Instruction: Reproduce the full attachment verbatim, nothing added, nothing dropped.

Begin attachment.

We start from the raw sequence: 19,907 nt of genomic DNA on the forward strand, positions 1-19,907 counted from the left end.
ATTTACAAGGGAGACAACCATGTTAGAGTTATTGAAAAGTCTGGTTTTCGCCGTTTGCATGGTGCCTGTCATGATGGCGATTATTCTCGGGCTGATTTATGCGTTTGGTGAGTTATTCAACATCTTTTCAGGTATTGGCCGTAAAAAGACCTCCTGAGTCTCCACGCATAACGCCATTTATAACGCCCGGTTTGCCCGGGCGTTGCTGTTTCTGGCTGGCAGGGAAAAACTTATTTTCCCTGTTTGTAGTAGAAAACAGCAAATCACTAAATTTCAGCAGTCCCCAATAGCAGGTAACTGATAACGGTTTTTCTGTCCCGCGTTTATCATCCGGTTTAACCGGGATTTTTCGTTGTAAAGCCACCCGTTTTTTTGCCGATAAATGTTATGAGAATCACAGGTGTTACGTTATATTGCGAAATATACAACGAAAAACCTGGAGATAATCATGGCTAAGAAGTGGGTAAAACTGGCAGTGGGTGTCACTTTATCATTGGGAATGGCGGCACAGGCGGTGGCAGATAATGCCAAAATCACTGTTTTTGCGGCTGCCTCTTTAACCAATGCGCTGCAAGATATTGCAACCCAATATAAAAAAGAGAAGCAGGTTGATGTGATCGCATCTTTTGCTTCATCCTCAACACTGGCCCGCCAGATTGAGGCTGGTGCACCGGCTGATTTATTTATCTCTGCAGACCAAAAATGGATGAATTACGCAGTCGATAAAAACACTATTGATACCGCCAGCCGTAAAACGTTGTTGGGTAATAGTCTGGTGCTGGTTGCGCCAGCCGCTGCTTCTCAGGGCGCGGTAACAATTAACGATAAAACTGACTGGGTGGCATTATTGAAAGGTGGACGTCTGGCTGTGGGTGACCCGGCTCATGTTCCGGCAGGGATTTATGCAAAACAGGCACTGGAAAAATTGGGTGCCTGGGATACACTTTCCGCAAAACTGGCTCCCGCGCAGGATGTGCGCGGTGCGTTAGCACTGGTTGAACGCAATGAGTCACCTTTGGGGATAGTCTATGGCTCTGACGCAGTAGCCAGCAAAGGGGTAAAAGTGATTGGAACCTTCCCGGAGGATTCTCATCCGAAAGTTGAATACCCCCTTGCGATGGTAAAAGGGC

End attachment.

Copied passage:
We start from the raw sequence: 19,907 nt of genomic DNA on the forward strand, positions 1-19,907 counted from the left end.
ATTTACAAGGGAGACAACCATGTTAGAGTTATTGAAAAGTCTGGTTTTCGCCGTTTGCATGGTGCCTGTCATGATGGCGATTATTCTCGGGCTGATTTATGCGTTTGGTGAGTTATTCAACATCTTTTCAGGTATTGGCCGTAAAAAGACCTCCTGAGTCTCCACGCATAACGCCATTTATAACGCCCGGTTTGCCCGGGCGTTGCTGTTTCTGGCTGGCAGGGAAAAACTTATTTTCCCTGTTTGTAGTAGAAAACAGCAAATCACTAAATTTCAGCAGTCCCCAATAGCAGGTAACTGATAACGGTTTTTCTGTCCCGCGTTTATCATCCGGTTTAACCGGGATTTTTCGTTGTAAAGCCACCCGTTTTTTTGCCGATAAATGTTATGAGAATCACAGGTGTTACGTTATATTGCGAAATATACAACGAAAAACCTGGAGATAATCATGGCTAAGAAGTGGGTAAAACTGGCAGTGGGTGTCACTTTATCATTGGGAATGGCGGCACAGGCGGTGGCAGATAATGCCAAAATCACTGTTTTTGCGGCTGCCTCTTTAACCAATGCGCTGCAAGATATTGCAACCCAATATAAAAAAGAGAAGCAGGTTGATGTGATCGCATCTTTTGCTTCATCCTCAACACTGGCCCGCCAGATTGAGGCTGGTGCACCGGCTGATTTATTTATCTCTGCAGACCAAAAATGGATGAATTACGCAGTCGATAAAAACACTATTGATACCGCCAGCCGTAAAACGTTGTTGGGTAATAGTCTGGTGCTGGTTGCGCCAGCCGCTGCTTCTCAGGGCGCGGTAACAATTAACGATAAAACTGACTGGGTGGCATTATTGAAAGGTGGACGTCTGGCTGTGGGTGACCCGGCTCATGTTCCGGCAGGGATTTATGCAAAACAGGCACTGGAAAAATTGGGTGCCTGGGATACACTTTCCGCAAAACTGGCTCCCGCGCAGGATGTGCGCGGTGCGTTAGCACTGGTTGAACGCAATGAGTCACCTTTGGGGATAGTCTATGGCTCTGACGCAGTAGCCAGCAAAGGGGTAAAAGTGATTGGAACCTTCCCGGAGGATTCTCATCCGAAAGTTGAATACCCCCTTGCGATGGTAAAAGGGC